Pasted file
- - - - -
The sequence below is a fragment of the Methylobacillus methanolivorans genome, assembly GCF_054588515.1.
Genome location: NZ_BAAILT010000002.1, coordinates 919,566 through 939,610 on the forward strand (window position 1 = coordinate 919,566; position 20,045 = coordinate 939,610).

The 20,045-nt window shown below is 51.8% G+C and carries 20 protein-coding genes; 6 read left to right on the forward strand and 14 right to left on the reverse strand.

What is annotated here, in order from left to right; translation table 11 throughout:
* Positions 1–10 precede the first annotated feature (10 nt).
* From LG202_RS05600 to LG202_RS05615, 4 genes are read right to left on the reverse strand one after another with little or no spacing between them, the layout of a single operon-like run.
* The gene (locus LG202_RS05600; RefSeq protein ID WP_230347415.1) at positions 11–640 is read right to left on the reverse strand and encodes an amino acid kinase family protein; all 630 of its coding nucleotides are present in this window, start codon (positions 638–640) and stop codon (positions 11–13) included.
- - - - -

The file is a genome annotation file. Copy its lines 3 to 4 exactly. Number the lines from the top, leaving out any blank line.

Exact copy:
The 20,045-nt window shown below is 51.8% G+C and carries 20 protein-coding genes; 6 read left to right on the forward strand and 14 right to left on the reverse strand.

What is annotated here, in order from left to right; translation table 11 throughout: